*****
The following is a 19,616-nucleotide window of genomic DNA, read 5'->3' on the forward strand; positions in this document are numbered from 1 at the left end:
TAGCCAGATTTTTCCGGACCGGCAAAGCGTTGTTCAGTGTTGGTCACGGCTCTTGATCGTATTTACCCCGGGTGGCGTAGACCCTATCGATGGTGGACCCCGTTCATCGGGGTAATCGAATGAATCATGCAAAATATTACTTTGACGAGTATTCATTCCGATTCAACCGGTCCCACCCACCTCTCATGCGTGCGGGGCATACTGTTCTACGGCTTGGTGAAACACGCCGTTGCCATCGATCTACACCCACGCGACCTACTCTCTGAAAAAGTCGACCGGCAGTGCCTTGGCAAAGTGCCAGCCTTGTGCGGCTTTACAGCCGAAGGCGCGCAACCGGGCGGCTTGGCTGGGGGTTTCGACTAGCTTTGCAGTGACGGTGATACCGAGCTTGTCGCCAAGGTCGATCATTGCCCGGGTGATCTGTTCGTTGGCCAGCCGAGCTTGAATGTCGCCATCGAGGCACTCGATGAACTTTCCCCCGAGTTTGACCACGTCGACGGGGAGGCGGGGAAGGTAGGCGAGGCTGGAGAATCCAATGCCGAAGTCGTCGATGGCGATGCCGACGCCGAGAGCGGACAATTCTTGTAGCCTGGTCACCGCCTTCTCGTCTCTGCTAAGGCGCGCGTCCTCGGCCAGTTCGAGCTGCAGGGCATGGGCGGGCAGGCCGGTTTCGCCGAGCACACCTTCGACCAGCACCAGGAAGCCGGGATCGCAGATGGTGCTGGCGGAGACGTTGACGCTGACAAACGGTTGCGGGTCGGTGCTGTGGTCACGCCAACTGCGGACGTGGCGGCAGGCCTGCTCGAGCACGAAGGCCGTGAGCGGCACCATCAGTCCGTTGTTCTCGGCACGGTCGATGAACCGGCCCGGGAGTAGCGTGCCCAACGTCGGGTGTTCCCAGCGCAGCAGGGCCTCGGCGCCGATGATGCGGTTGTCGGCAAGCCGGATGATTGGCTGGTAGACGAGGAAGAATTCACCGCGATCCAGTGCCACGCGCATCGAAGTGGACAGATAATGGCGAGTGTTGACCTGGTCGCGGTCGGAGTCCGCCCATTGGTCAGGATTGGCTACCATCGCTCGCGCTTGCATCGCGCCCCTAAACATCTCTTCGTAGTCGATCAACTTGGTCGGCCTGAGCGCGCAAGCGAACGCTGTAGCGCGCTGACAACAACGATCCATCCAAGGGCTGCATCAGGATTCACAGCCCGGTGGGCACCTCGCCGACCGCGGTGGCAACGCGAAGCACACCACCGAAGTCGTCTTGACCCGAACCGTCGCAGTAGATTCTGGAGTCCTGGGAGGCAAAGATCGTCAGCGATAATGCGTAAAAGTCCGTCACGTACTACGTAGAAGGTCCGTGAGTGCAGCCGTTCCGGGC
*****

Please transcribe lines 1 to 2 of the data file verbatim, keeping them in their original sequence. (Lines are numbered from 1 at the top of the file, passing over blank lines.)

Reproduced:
The following is a 19,616-nucleotide window of genomic DNA, read 5'->3' on the forward strand; positions in this document are numbered from 1 at the left end:
TAGCCAGATTTTTCCGGACCGGCAAAGCGTTGTTCAGTGTTGGTCACGGCTCTTGATCGTATTTACCCCGGGTGGCGTAGACCCTATCGATGGTGGACCCCGTTCATCGGGGTAATCGAATGAATCATGCAAAATATTACTTTGACGAGTATTCATTCCGATTCAACCGGTCCCACCCACCTCTCATGCGTGCGGGGCATACTGTTCTACGGCTTGGTGAAACACGCCGTTGCCATCGATCTACACCCACGCGACCTACTCTCTGAAAAAGTCGACCGGCAGTGCCTTGGCAAAGTGCCAGCCTTGTGCGGCTTTACAGCCGAAGGCGCGCAACCGGGCGGCTTGGCTGGGGGTTTCGACTAGCTTTGCAGTGACGGTGATACCGAGCTTGTCGCCAAGGTCGATCATTGCCCGGGTGATCTGTTCGTTGGCCAGCCGAGCTTGAATGTCGCCATCGAGGCACTCGATGAACTTTCCCCCGAGTTTGACCACGTCGACGGGGAGGCGGGGAAGGTAGGCGAGGCTGGAGAATCCAATGCCGAAGTCGTCGATGGCGATGCCGACGCCGAGAGCGGACAATTCTTGTAGCCTGGTCACCGCCTTCTCGTCTCTGCTAAGGCGCGCGTCCTCGGCCAGTTCGAGCTGCAGGGCATGGGCGGGCAGGCCGGTTTCGCCGAGCACACCTTCGACCAGCACCAGGAAGCCGGGATCGCAGATGGTGCTGGCGGAGACGTTGACGCTGACAAACGGTTGCGGGTCGGTGCTGTGGTCACGCCAACTGCGGACGTGGCGGCAGGCCTGCTCGAGCACGAAGGCCGTGAGCGGCACCATCAGTCCGTTGTTCTCGGCACGGTCGATGAACCGGCCCGGGAGTAGCGTGCCCAACGTCGGGTGTTCCCAGCGCAGCAGGGCCTCGGCGCCGATGATGCGGTTGTCGGCAAGCCGGATGATTGGCTGGTAGACGAGGAAGAATTCACCGCGATCCAGTGCCACGCGCATCGAAGTGGACAGATAATGGCGAGTGTTGACCTGGTCGCGGTCGGAGTCCGCCCATTGGTCAGGATTGGCTACCATCGCTCGCGCTTGCATCGCGCCCCTAAACATCTCTTCGTAGTCGATCAACTTGGTCGGCCTGAGCGCGCAAGCGAACGCTGTAGCGCGCTGACAACAACGATCCATCCAAGGGCTGCATCAGGATTCACAGCCCGGTGGGCACCTCGCCGACCGCGGTGGCAACGCGAAGCACACCACCGAAGTCGTCTTGACCCGAACCGTCGCAGTAGATTCTGGAGTCCTGGGAGGCAAAGATCGTCAGCGATAATGCGTAAAAGTCCGTCACGTACTACGTAGAAGGTCCGTGAGTGCAGCCGTTCCGGGC